Charlottesville 2012 by Laurence Cornet
Charlottesville, Virginia: a small pedestrian downtown where for four days a throng of photographers from every generation wave to each other, stop to grab coffee, meet in the theatre of an old-looking cinema to listen to a friend, they lay in the grass every evening to discover new images projected onto a canvas shell. The atmosphere is as hot as the late spring, divided between nostalgia for a bygone era on the one hand and the fun of sharing memories and make plans on the other. It’s a little bit hippie, too, like a kid sister to Visa pour l’Image.
Speaking of which, Jean-Francois Leroy is there. He never misses the festival under any circumstances. It’s the opportunity to toss around a few wild ideas about the future of photography. We dine with Bruce Gilden, who recalls a few zany memories about Brooklyn. We listen to Donna Ferrato talking openly about her experiences. With Jason Eskenazi we look forward to the next meeting like this, in Bursa, Turkey. Everyone speaks freely, with hints of provocation and humor. The raw truth. The festival hosted Cause Collective’s installation the Truth Booth, an inflatable vessel where visitors are filmed answering the question “What is truth?” One of the makeshift philosophers responds: “The truth is me, it’s all of us. Good luck with your own truth.” It was a simple idea that could be seen in the work of every photographer on display.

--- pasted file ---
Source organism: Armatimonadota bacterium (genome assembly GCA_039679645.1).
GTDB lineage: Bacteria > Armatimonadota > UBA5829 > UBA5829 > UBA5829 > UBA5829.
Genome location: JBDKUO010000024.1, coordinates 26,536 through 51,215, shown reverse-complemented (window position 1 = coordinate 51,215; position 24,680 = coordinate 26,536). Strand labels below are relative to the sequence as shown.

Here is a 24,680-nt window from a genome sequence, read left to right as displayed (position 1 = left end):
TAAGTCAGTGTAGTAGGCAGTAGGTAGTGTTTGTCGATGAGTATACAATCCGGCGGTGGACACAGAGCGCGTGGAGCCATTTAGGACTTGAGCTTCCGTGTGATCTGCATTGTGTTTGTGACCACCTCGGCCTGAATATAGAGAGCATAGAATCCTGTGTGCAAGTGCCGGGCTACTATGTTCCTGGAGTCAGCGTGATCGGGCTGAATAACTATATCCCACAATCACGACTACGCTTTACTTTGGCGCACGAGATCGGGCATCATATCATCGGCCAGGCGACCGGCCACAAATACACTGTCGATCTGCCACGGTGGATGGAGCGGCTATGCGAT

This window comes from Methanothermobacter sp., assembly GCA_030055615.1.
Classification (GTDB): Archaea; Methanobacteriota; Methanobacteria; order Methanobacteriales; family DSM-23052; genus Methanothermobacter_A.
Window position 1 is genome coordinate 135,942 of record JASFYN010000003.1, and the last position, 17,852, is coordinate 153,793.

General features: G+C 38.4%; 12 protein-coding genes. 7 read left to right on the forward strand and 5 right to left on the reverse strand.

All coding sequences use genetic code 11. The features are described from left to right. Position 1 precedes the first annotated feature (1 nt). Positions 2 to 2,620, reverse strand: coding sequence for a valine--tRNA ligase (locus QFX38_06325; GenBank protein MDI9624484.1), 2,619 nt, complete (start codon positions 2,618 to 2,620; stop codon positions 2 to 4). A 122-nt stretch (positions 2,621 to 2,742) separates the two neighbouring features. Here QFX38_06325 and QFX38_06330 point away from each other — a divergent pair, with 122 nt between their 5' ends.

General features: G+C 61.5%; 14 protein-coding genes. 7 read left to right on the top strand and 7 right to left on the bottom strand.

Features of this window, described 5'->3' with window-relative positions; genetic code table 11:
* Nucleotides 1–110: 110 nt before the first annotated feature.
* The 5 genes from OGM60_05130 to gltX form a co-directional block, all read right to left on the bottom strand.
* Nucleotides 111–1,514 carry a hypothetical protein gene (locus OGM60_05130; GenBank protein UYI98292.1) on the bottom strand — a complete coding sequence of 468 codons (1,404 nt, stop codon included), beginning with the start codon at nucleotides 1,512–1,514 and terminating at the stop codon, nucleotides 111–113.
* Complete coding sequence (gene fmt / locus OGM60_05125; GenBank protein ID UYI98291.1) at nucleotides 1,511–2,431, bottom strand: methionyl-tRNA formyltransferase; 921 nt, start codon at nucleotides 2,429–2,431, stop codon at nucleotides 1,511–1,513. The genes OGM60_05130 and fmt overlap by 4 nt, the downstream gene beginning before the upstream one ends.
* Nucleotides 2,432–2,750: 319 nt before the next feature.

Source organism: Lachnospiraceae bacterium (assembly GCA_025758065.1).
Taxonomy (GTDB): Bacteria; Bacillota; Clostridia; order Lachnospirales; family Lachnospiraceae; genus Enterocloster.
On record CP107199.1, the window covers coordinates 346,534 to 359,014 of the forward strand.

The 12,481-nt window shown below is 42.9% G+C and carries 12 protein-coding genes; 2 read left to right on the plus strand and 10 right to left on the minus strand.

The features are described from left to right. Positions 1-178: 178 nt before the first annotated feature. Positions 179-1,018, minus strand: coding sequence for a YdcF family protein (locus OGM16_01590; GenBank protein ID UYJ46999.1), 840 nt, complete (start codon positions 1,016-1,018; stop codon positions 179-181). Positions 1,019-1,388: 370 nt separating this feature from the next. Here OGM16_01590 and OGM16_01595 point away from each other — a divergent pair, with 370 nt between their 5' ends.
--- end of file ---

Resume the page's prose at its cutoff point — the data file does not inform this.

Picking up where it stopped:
The Alex Webb retrospective was dazzling with vibrant colors captured the world over. The selection of Stanley Greene’s work offered a tender balance to the violence of his other photographs. The sexual series by Donna Ferrato were hidden behind a wall with three narrow viewing windows. It was like a playful and voyeuristic echo back to childhood, to stereoscopic images and spying through keyholes. All the ingredients for a successful festival.